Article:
Its hardly a secret that rabbits like to hop. But now European rabbit enthusiasts have harnessed their bunnies’ natural talents to create a new spectator sport… rabbit showjumping.
Invented in Sweden in the early Eighties, Kaninhop involves bunnies bouncing their way around courses consisting of several small jumps of varying height and length.
Snoopy, a black-and-white bunny from the German city of Jena, is the star of the local Kaninhop club – and he makes spends his days leaping over all manner of barricades, jumps and rails.
‘Snoopy can jump 60 centimeters (about 2 feet) high,’ proud Claudia Fehlen, the 23-year-old founder of the Jena bunny hopping club, told Der Spiegel. And he has done well in tournaments. He came in second once, and third another time.
Over the past few decades to sport has spread far from its Scandinavian homeland and clubs have now sprung up in several other European countries, the U.S., Canada and even Japan.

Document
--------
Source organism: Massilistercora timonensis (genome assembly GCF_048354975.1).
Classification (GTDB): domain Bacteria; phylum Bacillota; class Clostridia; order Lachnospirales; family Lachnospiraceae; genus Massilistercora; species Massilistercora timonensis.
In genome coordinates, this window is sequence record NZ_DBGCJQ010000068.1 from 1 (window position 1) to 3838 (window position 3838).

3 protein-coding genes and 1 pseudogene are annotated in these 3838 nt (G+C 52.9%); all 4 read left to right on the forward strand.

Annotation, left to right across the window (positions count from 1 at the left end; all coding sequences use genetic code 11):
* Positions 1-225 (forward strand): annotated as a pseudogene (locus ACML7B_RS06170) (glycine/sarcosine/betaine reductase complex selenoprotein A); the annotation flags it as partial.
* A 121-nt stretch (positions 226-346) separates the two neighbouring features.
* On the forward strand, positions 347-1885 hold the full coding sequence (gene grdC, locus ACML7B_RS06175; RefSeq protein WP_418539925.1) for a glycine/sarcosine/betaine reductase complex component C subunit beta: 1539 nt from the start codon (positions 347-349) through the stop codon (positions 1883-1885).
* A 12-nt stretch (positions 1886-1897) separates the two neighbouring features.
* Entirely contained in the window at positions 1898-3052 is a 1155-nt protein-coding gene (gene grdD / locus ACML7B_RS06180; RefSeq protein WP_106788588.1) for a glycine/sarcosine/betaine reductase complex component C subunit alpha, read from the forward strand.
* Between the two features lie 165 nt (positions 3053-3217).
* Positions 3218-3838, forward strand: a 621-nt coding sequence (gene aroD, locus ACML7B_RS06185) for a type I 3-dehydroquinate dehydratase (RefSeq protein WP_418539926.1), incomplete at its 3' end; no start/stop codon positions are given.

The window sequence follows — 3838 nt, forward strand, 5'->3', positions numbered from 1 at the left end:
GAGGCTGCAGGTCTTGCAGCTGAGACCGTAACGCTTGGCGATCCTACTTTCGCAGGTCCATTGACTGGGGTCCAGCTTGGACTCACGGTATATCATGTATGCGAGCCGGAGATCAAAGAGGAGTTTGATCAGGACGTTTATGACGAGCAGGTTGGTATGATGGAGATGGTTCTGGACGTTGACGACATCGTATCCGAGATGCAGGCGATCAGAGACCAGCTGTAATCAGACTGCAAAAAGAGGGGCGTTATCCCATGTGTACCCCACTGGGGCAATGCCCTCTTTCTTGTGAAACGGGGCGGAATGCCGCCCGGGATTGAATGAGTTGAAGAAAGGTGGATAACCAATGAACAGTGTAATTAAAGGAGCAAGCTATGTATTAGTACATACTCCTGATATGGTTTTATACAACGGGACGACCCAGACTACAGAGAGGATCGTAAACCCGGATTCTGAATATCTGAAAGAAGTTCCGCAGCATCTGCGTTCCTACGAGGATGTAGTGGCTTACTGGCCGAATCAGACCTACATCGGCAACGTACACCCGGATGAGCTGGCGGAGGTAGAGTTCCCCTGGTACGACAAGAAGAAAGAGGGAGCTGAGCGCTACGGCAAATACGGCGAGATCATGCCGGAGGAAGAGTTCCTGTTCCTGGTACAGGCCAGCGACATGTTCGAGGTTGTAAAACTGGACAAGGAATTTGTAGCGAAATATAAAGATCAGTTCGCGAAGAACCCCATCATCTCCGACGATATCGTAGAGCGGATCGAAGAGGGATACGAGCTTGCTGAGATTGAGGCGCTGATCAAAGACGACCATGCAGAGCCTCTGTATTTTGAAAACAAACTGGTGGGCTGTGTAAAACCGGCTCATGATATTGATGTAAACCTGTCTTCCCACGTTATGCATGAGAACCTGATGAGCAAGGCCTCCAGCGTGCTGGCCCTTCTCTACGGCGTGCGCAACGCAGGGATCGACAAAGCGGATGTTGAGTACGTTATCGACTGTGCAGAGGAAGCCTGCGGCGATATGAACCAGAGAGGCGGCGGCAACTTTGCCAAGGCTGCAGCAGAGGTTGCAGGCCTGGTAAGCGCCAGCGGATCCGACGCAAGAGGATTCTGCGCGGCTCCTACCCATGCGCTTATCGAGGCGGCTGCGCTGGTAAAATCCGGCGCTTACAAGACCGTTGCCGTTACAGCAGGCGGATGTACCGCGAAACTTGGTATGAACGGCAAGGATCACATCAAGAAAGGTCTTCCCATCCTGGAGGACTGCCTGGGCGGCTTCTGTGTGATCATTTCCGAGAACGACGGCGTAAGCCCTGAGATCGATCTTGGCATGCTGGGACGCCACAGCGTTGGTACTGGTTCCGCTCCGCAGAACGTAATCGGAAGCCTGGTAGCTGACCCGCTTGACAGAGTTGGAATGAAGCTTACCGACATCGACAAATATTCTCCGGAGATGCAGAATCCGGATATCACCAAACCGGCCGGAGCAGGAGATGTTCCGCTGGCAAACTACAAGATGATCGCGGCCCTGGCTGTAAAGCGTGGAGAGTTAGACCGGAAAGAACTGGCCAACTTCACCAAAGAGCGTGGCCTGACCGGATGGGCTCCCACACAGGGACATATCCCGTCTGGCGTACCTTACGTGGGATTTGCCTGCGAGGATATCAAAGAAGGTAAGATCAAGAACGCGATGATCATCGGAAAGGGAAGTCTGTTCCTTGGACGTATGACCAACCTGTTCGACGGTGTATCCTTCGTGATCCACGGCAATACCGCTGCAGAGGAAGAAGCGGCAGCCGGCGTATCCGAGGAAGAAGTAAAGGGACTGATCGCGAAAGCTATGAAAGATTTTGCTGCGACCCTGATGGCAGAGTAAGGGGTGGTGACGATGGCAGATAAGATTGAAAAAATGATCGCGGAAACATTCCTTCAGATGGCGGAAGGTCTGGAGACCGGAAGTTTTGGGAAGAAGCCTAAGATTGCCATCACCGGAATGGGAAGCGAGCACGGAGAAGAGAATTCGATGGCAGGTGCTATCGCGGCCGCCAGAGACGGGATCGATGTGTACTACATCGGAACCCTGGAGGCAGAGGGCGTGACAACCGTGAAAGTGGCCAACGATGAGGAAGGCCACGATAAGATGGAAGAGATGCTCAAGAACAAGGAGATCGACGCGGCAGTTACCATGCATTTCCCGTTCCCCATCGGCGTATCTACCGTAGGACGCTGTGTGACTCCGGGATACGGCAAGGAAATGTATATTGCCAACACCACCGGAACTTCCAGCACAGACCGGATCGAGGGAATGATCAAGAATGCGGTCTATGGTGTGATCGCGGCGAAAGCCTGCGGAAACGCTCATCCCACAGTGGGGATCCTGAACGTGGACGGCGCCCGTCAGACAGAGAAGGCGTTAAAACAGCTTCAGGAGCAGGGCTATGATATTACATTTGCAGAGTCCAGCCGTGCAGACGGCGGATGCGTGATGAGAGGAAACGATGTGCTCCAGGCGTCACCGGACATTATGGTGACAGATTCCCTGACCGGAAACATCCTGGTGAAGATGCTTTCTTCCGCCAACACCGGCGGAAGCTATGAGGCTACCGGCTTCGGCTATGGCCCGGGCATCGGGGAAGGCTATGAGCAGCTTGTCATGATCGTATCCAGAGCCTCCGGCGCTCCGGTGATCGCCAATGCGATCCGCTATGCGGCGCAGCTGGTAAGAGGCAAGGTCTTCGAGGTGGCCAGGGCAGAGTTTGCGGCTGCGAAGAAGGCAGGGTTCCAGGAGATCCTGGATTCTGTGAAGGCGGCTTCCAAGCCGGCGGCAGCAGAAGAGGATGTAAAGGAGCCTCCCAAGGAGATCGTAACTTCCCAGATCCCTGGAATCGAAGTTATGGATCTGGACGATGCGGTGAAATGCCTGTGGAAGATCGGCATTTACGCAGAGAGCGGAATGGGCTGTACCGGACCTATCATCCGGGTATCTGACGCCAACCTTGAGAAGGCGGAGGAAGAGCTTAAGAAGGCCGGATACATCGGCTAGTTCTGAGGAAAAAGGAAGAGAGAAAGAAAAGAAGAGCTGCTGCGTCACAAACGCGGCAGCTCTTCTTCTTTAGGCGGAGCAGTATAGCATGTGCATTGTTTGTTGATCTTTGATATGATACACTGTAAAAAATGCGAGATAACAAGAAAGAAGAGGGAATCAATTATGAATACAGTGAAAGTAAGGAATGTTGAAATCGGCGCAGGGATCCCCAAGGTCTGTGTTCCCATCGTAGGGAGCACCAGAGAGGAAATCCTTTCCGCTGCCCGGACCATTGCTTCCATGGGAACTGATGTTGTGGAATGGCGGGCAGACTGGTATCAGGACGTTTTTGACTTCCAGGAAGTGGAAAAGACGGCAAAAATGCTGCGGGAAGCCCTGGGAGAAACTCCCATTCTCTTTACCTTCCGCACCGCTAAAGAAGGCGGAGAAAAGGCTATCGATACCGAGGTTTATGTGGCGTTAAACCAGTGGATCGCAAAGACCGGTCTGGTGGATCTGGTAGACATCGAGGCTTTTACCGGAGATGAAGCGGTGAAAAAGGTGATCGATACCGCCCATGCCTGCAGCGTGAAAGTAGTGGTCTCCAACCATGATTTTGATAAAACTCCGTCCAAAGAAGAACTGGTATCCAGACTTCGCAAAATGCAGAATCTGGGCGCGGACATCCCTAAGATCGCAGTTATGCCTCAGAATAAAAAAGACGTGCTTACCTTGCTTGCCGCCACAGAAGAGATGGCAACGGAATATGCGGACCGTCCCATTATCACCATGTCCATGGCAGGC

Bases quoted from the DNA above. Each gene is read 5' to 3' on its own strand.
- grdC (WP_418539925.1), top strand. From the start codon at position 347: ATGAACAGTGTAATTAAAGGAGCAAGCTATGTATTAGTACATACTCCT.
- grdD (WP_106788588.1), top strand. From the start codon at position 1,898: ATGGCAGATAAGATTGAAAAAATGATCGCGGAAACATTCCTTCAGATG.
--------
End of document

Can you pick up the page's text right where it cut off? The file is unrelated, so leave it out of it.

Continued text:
Rules vary from country to country, but generally the more jumps a rabbit clears the higher its score. There is also sometimes a time element to competitions.
As well as the dressage-style courses, there are also long-jump and high-jump challenges. The world height record is 99.5cm while the best distance is fully three metres, according to Swedish fan site kaninhoppning.se.
Miss Fehlen discovered the sport on the internet about five years ago. She practiced with her pet rabbits in her back garden before starting the Jena club in 2009.
Now there are 13 members who gather once a week in the eastern German city to train their animals.
Animal rights activists are alarmed by the past-time. Sweetrabbits, a private animal rights initiative in Germany, has criticised the use of leashes in Kaninhop competitions.
The group has even accused trainers of using the tethers to pull uncooperative rabbits over the obstacles.
But Miss Fehlen points out important practical reasons for keeping competing rabbits leashed: ‘We use them in tournaments for safety,’ she said.
‘Just think of what would happen if a male were to break free. We want to avoid uncontrolled reproduction. It has happened before.’
Article originally posted on Dailymail.co.uk – Read more: http://www.dailymail.co.uk/news/article-1381464/Bunny-rabbits-compete-jumping-course-Dressage-set-world-storm.html#ixzz1LwetGQz8